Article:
“Throw your heart over!”

The Legend of the Great Horse trilogy is an adventure through history. The Golden Spark (Book #2) won the 2011 Written Arts Awards for best Science Fiction/Fantasy.

The year is 1816 and Meagan has found an obstacle she can’t jump…

But I freely admit that the best of my fun I owe it to horse and hound.

—George John Whyte-Melville (1821-78)
Jumping the Gate (c. 1745) by James Seymour - Wikimedia Commons / Public Domain

“Danvers, look!” Meagan shouted. A field of horsemen streamed from behind a distant rise on the horizon.

“Thundering heavens, there they are! Going by the mill where they’ll lose the fox for sure. We’ll cut short. There’s a lane here somewhere that leads to town and goes right by the mill…” Danvers stood high in the stirrups, surveying. They tramped across tall weeds, letting the horses pick a path through. “There it is!” he called, pointing to an ancient wall buried in brambles and overgrown brush. The wall’s stones had loosened, and many of the large rocks had fallen to lie scattered on the ground. “It’s a bit sticky, I dare say, and I can’t recall it having a gate. It’s not so bad as the stile out of it, so hold your breath.”

With that, Danvers released Finnigan into a canter. Meagan urged Banjo forward, letting the leaders’ enthusiasm fire them both. Finnigan wavered, looking for a way through, and launched himself at the overgrown wall. A crashing followed, and Finnigan and Danvers vanished into the brush behind the wall. Meagan pulled Banjo off her planned line to the wall and circled away.

“It’s all right!” came Danvers’ cry from inside the brush. “Maybe come on a wee strong to get all the way in the lane!”

Meagan turned toward the wall again, asking Banjo for a faster canter. The horse opened his stride and pricked his ears, raising his head as he came toward the thick brush. He bobbled, tripping over a loose stone, and at the last moment Meagan pulled the horse away.

“What’s the matter, love?” Danvers called. “I’m back up. Come on over!”

“Where? I can’t see you!”

“I’m on the other side, where did you think? I can’t bloody well raise a flag.”

Meagan felt warmth pass from her into the cold air, leaving a hard, frozen spot in the pit of her stomach. She urged Banjo back into a canter and swung back to the wall. The brush behind it seemed impenetrable. Furious with herself, Meagan pulled out and circled again.

“I can’t, Danvers!” she called.

“Why bloody not? Just kick on … he’ll have a go!”

“No, it’s me.” The dreadful admission hung in the air.

“You’ve heard the trick, love. Throw your heart over and follow it.”

“I don’t know if I can, Danvers. I can’t even see the landing. It’s ridiculous.”

“Bother, the finest things in life are ridiculous! Leave it to the horse. He doesn’t mind a bit.”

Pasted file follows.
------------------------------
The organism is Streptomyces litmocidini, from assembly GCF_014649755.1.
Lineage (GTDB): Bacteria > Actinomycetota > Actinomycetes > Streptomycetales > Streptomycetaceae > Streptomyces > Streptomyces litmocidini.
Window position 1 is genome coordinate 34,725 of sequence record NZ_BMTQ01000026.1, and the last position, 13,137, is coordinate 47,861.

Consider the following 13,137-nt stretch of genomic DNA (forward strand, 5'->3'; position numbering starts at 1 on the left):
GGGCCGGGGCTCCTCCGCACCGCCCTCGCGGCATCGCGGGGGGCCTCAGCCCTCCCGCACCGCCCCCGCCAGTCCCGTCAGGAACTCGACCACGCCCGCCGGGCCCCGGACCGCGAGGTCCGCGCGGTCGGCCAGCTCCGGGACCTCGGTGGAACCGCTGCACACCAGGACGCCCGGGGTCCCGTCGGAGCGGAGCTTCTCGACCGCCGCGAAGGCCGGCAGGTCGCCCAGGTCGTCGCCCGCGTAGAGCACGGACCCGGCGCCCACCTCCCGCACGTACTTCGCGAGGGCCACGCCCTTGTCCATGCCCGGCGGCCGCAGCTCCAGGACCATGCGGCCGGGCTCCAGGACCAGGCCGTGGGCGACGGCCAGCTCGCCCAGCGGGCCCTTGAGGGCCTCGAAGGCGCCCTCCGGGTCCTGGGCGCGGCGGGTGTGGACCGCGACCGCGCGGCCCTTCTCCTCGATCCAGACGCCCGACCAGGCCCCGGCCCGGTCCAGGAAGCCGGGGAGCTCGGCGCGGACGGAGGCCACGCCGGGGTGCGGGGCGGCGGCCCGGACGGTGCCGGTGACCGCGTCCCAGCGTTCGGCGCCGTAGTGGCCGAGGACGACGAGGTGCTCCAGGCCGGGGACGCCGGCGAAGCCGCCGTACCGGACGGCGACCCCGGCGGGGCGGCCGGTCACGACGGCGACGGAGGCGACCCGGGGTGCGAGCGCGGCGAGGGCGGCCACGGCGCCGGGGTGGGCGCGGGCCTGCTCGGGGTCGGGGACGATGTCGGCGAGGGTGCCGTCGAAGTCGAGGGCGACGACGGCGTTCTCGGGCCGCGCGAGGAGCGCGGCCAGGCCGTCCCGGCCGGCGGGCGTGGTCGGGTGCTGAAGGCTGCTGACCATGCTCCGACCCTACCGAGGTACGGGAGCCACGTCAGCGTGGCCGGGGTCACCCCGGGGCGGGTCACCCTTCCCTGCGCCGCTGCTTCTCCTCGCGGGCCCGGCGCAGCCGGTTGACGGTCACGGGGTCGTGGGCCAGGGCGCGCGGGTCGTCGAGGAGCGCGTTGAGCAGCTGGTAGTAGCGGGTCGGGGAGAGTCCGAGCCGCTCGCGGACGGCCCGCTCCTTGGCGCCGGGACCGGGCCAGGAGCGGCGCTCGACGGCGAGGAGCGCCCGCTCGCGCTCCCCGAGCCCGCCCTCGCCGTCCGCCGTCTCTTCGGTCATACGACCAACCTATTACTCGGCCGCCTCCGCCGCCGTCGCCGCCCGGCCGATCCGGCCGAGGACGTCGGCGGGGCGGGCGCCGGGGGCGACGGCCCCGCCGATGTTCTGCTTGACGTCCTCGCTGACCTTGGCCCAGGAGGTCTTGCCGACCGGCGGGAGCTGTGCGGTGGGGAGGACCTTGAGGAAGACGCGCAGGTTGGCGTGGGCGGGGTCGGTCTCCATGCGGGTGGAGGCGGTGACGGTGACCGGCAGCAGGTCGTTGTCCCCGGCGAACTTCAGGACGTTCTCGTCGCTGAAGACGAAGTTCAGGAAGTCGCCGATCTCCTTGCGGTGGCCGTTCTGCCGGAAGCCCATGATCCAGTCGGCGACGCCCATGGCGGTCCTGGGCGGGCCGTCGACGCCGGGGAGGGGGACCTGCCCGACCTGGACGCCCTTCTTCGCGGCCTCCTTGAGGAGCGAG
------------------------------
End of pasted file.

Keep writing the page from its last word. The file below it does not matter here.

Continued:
Meagan inhaled deeply and circled again. This is going to be fine, she told herself. Banjo shook his head, thoroughly confused, but opened his stride again and pricked his ears at the wall buried in dense thicket. Banjo picked through the stones as Meagan sat tall and waited for the bounce into the air. Instead, Banjo swung violently to the left and the wall swerved away.

“What’s this?” came the voice from the other side of the wall.

He stopped that time, Danvers.” She hated the miserable moment of missing a difficult jump with a refusal and having to make another attempt. “Maybe you should go on by yourself.”

“Nonsense. He’s had a runout, that’s all. You’ve shaken his confidence, all that mucking about you’ve done. Now he thinks it’s dangerous.”

“It is dangerous!”

A loud call interrupted: “You there! I’ve told the lot of you to stay off my land!” Meagan turned in the saddle to see a man approaching on foot, waving a pitchfork and shouting.

“Sounds like Old Baker, that does. You’d try that wall again if you knew what was about.”

“He has a pitchfork, Danvers!”

“Are you coming then, love?”


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“We are not leaping…”

This excerpt is from The Golden Spark, Book #2 of The Legend of the Great Horse trilogy, an adventure through history―on horseback.

The year is 1666 and Meagan is watching a riding demonstration of her rescued horse, Nero, at the Court of Versailles.

“They say princes learn no art truly,
but the art of horsemanship.
The reason is, the brave beast is no flatterer.
He will throw a prince as soon as his groom.”

—Lord Byron (1788-1824)

Meagan was dismayed to see a thin male form hurrying through the entrance. It was Robert Cheveley, pulling on gloves as he strode across the arena. “Your Majesty!” he called out boisterously, “I apologize for my tardiness. I was in the process of losing a tournament of cards.” He went quickly to Nero and lifted his leg to mount. No one moved to assist. Meagan wished it were acceptable to boo.

"Capriole" by Marti Adrian Gregory, illustrating a horse character performing a Capriole in The Golden Spark, book 2 of The Legend of the Great Horse trilogy.Pardon, monsieur,” Pierre said diplomatically, “but the demonstration is today given by riders of the Court.”

“Oh, that. No need. I shall ride my own horse, and no one else need bother. This dressage riding is in fashion and I am ready to restart my tuition.”

“But not today, Monsieur, I beg.”

“Yes, today. I am here, am I not?”

The King cleared his throat. “Perhaps, Instructor, this could be a test of the manège art. Surely our English guest’s skills are not less than the average cavalryman’s … ?”